Bizarre and Rarely Seen Fish with Translucent Head and Glowing Eyes Filmed off California

A rarely seen and bizarre deep sea fish with a see-through head and big glowing green eyes has been filmed off the coast of California.

The barreleye fish was spotted during a dive organized by the Monterey Bay Aquarium Research Institute (MBARI) and the Monterey Bay Aquarium.

The MBARI said it was only the ninth time this species had been observed during its 5,600 dives and 27,600 hours of footage from the region.

The barreleye fish, Macropinna microstoma, was filmed in the twilight zone, between 2,000 and 2,600 feet beneath the ocean surface.

The 54-second video shows the unusual fish, with a translucent head and tail, and brown-colored body, swimming around. Close-ups show two large glowing spheres inside its head. These, the MBARI said, are the creature's eyes.

The two small indentations where you might expect the eyes to be are actually its olfactory organs.

"Its eyes look upwards to spot its favorite prey—usually small crustaceans trapped in the tentacles of siphonophores—from the shadows they cast in the faint shimmer of sunlight from above," a statement from the MBARI said

"But how does this fish eat when its eyes point upward and its mouth points forward? MBARI researchers learned the barreleye can rotate its eyes beneath that dome of transparent tissue."

Barreleye fish were first described in 1939. The species grows up to around six inches in length. They are found in oceans across the world, from the waters of Japan to Baja California.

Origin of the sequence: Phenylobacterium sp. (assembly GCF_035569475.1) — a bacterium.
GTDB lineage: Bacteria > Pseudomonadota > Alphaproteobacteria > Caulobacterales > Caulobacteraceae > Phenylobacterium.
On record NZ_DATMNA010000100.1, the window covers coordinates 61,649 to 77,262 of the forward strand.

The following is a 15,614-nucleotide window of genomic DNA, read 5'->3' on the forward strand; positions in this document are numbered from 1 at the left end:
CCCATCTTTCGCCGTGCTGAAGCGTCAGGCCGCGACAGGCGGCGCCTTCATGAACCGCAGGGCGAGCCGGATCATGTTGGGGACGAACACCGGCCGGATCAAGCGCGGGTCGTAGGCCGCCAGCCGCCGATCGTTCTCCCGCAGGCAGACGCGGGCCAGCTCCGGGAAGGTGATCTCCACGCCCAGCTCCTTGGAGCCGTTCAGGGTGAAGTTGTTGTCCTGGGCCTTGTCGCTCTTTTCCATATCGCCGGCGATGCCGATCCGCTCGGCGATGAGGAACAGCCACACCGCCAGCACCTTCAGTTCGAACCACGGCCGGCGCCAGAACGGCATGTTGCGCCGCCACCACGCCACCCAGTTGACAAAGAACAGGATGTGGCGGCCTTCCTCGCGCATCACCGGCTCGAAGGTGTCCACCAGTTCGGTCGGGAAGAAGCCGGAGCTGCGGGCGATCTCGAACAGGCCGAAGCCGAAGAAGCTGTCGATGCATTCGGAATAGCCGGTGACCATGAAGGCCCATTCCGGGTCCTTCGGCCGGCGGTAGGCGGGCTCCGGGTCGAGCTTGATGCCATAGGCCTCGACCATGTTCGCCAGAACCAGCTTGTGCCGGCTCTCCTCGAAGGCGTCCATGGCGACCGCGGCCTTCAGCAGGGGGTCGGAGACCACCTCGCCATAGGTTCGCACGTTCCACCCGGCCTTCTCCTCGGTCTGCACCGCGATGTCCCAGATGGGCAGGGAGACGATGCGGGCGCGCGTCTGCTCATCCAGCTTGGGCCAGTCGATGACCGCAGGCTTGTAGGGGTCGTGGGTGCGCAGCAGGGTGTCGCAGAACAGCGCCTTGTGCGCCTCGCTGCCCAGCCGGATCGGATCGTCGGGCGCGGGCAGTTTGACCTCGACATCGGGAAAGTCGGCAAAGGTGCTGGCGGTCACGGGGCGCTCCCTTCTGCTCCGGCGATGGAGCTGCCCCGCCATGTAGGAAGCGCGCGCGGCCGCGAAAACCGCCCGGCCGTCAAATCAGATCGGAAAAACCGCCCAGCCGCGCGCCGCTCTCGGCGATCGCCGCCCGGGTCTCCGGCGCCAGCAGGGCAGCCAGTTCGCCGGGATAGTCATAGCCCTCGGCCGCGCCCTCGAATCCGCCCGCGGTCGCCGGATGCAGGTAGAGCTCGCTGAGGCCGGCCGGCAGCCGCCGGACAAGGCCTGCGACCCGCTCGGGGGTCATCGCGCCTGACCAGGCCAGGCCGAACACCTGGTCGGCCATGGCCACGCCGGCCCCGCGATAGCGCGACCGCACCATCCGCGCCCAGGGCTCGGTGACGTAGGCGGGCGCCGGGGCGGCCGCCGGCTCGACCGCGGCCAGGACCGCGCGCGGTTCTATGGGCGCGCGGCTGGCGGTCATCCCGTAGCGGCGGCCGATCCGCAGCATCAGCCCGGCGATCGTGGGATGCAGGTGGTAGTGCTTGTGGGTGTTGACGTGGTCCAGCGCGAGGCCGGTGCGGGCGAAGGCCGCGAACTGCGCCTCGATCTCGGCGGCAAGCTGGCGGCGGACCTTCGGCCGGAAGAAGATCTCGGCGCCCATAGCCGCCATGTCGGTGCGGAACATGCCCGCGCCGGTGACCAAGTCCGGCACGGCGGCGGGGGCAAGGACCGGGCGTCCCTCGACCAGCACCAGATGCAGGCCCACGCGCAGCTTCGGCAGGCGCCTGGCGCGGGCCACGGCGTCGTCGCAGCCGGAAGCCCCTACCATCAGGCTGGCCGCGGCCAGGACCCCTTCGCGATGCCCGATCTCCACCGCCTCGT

It is thought barreleye fish hover below siphonophores so they can steal their food. Siphonophores are unusual marine organisms that can grow up to 33 feet in length and drift around the ocean with thousands of stinging tentacles that are used to capture small animals.

Barreleye fish are mostly motionless in the water, with its body horizontal and its eyes looking upwards. When it sees prey caught in the siphonophore tentacles, it rotates its eyes forward and swims up to get it.

The fish does not produce light like some other deep sea creatures. The glowing seen in the video is from the remote operated vehicle used in the dive shining on light colored tissue underneath a transparent dome, the Monterey Bay Aquarium said.

"Picture the blue-green body parts as upward facing eyes underneath a clear dome like an astronaut helmet," it said in a Facebook post. "The blue-green color to the eyes are pigments to help them find their bioluminescent prey."

barreleye fish
Stock image of a barreleye fish. Researchers filmed a barreleye off the coast of California during a recent expedition. Getty Images